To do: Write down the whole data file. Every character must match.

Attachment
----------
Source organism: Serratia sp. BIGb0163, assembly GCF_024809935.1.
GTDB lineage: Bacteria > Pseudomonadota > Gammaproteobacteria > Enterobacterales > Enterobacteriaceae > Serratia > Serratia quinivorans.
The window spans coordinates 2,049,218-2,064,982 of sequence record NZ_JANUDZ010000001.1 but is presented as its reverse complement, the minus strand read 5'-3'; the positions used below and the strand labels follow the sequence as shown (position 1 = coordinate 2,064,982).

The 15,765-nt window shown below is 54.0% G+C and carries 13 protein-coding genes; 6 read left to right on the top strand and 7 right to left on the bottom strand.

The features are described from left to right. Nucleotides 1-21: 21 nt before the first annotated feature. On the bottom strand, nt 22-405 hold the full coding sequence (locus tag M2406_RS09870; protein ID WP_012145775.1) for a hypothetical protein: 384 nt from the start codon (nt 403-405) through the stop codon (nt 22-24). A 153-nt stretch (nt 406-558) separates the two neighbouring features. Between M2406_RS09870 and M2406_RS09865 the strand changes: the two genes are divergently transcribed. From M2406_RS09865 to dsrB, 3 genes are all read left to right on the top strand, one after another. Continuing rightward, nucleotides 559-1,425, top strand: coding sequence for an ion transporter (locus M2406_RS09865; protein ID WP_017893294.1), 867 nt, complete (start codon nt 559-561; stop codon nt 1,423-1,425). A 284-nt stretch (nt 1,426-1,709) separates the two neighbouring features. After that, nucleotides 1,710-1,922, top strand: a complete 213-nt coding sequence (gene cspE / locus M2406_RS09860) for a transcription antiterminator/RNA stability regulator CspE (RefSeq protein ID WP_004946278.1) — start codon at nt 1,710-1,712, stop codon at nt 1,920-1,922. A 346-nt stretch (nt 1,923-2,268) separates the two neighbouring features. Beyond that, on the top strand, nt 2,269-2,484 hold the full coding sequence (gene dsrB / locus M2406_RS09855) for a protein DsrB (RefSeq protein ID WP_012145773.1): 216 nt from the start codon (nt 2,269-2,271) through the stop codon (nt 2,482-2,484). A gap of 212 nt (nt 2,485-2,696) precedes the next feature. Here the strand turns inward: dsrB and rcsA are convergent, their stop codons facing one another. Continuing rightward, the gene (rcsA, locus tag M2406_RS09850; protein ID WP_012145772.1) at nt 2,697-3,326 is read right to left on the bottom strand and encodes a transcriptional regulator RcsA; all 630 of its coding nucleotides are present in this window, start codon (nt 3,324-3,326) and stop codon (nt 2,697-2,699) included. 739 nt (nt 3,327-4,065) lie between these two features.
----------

Source organism: Serratia sp. BIGb0163, assembly GCF_024809935.1.
GTDB lineage: Bacteria > Pseudomonadota > Gammaproteobacteria > Enterobacterales > Enterobacteriaceae > Serratia > Serratia quinivorans.
The window spans coordinates 2,049,218-2,064,982 of sequence record NZ_JANUDZ010000001.1 but is presented as its reverse complement, the minus strand read 5'-3'; the positions used below and the strand labels follow the sequence as shown (position 1 = coordinate 2,064,982).

The 15,765-nt window shown below is 54.0% G+C and carries 13 protein-coding genes; 6 read left to right on the top strand and 7 right to left on the bottom strand.

The features are described from left to right. Nucleotides 1-21: 21 nt before the first annotated feature. On the bottom strand, nt 22-405 hold the full coding sequence (locus tag M2406_RS09870; protein ID WP_012145775.1) for a hypothetical protein: 384 nt from the start codon (nt 403-405) through the stop codon (nt 22-24). A 153-nt stretch (nt 406-558) separates the two neighbouring features. Between M2406_RS09870 and M2406_RS09865 the strand changes: the two genes are divergently transcribed. From M2406_RS09865 to dsrB, 3 genes are all read left to right on the top strand, one after another. Continuing rightward, nucleotides 559-1,425, top strand: coding sequence for an ion transporter (locus M2406_RS09865; protein ID WP_017893294.1), 867 nt, complete (start codon nt 559-561; stop codon nt 1,423-1,425). A 284-nt stretch (nt 1,426-1,709) separates the two neighbouring features. After that, nucleotides 1,710-1,922, top strand: a complete 213-nt coding sequence (gene cspE / locus M2406_RS09860) for a transcription antiterminator/RNA stability regulator CspE (RefSeq protein ID WP_004946278.1) — start codon at nt 1,710-1,712, stop codon at nt 1,920-1,922. A 346-nt stretch (nt 1,923-2,268) separates the two neighbouring features. Beyond that, on the top strand, nt 2,269-2,484 hold the full coding sequence (gene dsrB / locus M2406_RS09855) for a protein DsrB (RefSeq protein ID WP_012145773.1): 216 nt from the start codon (nt 2,269-2,271) through the stop codon (nt 2,482-2,484). A gap of 212 nt (nt 2,485-2,696) precedes the next feature. Here the strand turns inward: dsrB and rcsA are convergent, their stop codons facing one another. Continuing rightward, the gene (rcsA, locus tag M2406_RS09850; protein ID WP_012145772.1) at nt 2,697-3,326 is read right to left on the bottom strand and encodes a transcriptional regulator RcsA; all 630 of its coding nucleotides are present in this window, start codon (nt 3,324-3,326) and stop codon (nt 2,697-2,699) included. 739 nt (nt 3,327-4,065) lie between these two features.